Feds sending medical team to aid with COVID-19 in Arizona
PHOENIX (AP) — The federal government is sending medical personnel to Arizona to help with the ongoing COVID-19 surge.
The White House announced Tuesday that Arizona is one of a handful of states expected to receive additional resources this week.
The Federal Emergency Management Agency is deploying ambulances to help in quickly taking patients from full hospitals to facilities with open beds. Twenty paramedics are heading to Arizona, according to a news release.
The state’s largest hospital systems have warned that they are under immense strain caring for patients with COVID-19 or who delayed care for other illnesses. With a shortage of nurses, they may have to ration care.
With the highly transmissible omicron variant now the dominant variant nationwide, there is fear that scenario isn’t far off. The University of Arizona announced Tuesday it had identified seven cases of omicron in the community. A university genetics lab detected the variant in samples from saline gargle tests. The school is now in the process of contact tracing.
Scientists don’t yet know whether omicron causes more serious disease, but they do know that vaccination should offer strong protections against severe illness and death.
Arizona reported 2,395 new confirmed COVID-19 cases and 223 more deaths Tuesday. The daily death toll hasn’t been that high since February. Hospitalizations for the virus statewide came in at 2,539.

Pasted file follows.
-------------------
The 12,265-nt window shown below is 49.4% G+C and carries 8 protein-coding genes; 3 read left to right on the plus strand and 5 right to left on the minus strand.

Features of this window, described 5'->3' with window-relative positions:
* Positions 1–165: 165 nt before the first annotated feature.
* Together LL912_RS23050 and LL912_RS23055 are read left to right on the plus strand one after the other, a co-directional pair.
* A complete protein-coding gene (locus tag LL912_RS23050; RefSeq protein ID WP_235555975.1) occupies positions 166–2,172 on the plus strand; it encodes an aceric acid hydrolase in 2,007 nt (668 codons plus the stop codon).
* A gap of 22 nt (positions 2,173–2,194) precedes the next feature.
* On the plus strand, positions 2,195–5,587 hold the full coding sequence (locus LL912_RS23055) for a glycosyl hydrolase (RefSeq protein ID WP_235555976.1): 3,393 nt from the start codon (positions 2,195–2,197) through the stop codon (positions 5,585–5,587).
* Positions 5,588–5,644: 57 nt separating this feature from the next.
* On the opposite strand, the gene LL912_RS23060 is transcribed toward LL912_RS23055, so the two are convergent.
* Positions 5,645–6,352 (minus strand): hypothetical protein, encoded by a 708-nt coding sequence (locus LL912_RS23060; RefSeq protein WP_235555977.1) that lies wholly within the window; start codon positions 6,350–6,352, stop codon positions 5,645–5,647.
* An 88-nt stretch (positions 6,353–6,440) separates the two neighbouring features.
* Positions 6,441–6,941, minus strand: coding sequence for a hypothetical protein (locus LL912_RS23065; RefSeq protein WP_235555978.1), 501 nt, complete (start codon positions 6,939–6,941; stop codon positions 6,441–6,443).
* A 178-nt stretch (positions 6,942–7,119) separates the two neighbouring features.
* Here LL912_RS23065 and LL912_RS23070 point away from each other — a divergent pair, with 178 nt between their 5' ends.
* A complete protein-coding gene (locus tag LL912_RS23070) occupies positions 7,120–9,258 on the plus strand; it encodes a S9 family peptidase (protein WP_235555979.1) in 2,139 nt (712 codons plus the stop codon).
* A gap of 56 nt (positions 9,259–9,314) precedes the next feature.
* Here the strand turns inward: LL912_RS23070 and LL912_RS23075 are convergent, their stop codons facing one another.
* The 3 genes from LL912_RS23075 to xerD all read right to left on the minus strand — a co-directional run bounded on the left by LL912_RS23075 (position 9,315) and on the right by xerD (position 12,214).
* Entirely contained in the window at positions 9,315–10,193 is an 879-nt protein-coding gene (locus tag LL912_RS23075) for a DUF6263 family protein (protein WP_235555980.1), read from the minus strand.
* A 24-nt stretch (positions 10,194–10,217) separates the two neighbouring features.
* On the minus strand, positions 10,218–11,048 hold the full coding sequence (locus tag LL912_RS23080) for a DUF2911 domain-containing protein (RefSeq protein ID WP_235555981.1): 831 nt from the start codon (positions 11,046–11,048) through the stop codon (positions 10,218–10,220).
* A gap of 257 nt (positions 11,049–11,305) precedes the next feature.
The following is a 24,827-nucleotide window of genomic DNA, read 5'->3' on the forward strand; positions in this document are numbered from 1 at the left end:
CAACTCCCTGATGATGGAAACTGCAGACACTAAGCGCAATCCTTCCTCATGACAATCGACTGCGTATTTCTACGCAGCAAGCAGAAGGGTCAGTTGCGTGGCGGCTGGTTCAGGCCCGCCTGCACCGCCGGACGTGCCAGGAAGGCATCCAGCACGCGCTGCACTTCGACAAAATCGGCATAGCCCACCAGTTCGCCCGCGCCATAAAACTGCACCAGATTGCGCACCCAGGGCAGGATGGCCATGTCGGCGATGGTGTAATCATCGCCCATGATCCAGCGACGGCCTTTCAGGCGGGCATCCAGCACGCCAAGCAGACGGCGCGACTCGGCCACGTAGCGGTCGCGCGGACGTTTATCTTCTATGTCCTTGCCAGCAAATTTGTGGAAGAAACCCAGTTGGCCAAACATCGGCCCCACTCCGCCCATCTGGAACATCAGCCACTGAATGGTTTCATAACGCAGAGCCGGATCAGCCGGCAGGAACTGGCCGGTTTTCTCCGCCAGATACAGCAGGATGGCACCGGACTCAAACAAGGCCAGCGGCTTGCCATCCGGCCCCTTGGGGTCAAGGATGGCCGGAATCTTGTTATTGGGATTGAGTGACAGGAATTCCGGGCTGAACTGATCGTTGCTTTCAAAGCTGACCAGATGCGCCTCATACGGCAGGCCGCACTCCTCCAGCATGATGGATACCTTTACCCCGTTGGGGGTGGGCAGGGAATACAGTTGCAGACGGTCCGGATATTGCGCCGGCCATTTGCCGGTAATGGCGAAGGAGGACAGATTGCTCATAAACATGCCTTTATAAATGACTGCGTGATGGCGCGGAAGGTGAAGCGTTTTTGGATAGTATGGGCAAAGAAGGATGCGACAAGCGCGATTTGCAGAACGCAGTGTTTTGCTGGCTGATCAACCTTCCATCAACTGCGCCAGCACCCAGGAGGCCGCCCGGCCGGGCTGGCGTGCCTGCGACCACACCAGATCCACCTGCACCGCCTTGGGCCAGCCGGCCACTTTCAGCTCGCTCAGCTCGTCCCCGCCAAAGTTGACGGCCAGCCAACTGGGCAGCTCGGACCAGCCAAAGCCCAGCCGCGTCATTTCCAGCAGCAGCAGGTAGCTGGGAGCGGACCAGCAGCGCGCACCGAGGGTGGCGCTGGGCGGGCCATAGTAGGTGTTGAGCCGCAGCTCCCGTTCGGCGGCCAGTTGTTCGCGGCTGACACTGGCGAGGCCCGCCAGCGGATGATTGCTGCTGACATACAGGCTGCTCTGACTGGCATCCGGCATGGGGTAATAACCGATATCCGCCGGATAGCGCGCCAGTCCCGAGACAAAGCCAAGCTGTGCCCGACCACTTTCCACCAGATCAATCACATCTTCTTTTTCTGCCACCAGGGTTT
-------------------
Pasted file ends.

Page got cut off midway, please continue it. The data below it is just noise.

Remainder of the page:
The state’s pandemic totals now stand at 1,341,377 cases and 23,742 deaths.
Arizona’s seven-day rolling average of daily new cases decreased over the past two weeks, going from 4,038.1 on Dec. 5 to 2,914.6 on Sunday. However, the seven-day rolling average of daily deaths increased in that same time frame from 51 to 68.
Gov. Doug Ducey tweeted on Dec. 21, emphasizing the importance of becoming vaccinated against COVID-19.
"The vaccine is the best tool we have to fight the pandemic," he said, adding that he's in agreement with Dr. Richard Carmona, a former U.S. Surgeon General who recently was named as a key COVID-19 advisor to the Arizona Department of Health Services.
The governor teased a soon-to-be-released public service announcement, promoting the vaccine's booster shot.
Ducey calls Carmona an incredible source of information in helping Arizona fight the pandemic.
"Even some of the people who’ve been vaccinated already say, ‘I’ve got two already, I don’t need the 3rd.’ So there’s a lot of misinformation out there. The governor and I spoke about that today and he asked me specifically, ‘How do we overcome this misinformation? How do we get everybody to see this is good science, and it’s not only protecting themselves, it’s helping to protect our community?’" Carmona said of his conversation with Ducey.
He said Christmas plans don’t have to be canceled, but asked people to continue to take precautions, like mask-wearing and continually getting tested.
"The reason you want to be tested frequently is because you could be carrying. 40% to 50% of people could carry the virus and be asymptomatic. So wouldn’t you want to know that a brother, sister, friend in your circle turned positive? Then they can isolate themselves for a week, 10 days and come back in, but at least during that time they’re not spreading the disease," Carmona said.
Communities around the state had been giving out free at-home COVID-19 tests through libraries and community centers this week, but many ran out in a matter of hours.
The Associated Press contributed to this story.
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